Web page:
If you are considering filing for divorce, your first step should be consulting with an experienced family attorney to learn about your rights and what you can expect. At Pacione Law Firm, we know that going through a divorce can be a stressful and difficult time for you and your family.
CUSTODY & VISITATION
In cases of divorce, the court will determine the child custody arrangements for the child or children of the parties. The Court will look to what custodial arrangement is in the “best interest of the children.” Often times the initial visitation schedule established by the parties at the time of separation can be crucial in the Court's determination of a long term custodial plan.
The Court can order one parent to pay child support to the other parent in a custody proceeding. Child support is based on the gross income of the parents as well as how much time they spend with each parent. Additionally, the Court can make orders relating to the payment of childcare, out of pocket medical expenses and extracurricular activities.
Spousal support is the term used by the Court when ordering one spouse to pay money each month to the other spouse for the maintenance of their lifestyle. It is also commonly referred to as "alimony”. In California, the length of time that a person can be ordered to pay spousal support varies based on the length of the marriage, whether it is a “short” term marriage of under ten years or a “long” term marriage of over ten years.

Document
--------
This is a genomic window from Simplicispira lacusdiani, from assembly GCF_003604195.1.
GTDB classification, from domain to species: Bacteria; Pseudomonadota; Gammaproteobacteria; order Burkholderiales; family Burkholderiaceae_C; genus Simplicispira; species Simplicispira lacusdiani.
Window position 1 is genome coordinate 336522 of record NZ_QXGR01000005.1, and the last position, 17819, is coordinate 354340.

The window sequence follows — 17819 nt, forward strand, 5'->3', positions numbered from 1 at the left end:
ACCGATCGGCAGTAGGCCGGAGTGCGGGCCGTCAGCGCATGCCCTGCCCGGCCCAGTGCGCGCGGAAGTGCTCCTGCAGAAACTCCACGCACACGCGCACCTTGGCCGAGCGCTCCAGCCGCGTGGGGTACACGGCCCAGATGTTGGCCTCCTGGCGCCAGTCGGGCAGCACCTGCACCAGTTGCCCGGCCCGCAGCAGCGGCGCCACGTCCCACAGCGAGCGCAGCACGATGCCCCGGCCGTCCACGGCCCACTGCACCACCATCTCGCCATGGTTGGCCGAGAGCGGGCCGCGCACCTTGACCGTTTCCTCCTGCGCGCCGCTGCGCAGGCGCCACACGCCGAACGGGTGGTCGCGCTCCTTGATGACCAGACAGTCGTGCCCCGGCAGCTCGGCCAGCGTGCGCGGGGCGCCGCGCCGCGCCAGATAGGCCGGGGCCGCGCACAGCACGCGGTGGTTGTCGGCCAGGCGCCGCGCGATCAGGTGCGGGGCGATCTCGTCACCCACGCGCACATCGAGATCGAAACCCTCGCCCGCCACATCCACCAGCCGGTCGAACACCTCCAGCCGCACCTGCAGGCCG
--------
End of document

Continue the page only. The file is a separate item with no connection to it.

PROPERTY & ASSET
During divorce proceedings, the Court will divide all property acquired during the marriage, more commonly referred to as “community property”. If either party has “separate property” acquired before the marriage, or during the marriage through various exceptions, then the Court will confirm this property to one party.
A Guardianship refers to the type of proceeding where an adult is appointed as the guardian of a minor under the age of 18. Although this does not terminate the biological parents rights, it does grant custody to the guardian and gives them the authority to make decisions on behalf of the child when their natural parents cannot do so, or when it is detrimental for the children to be in their parents care. The Court can appoint a guardian over the person or the estate, depending on the child's needs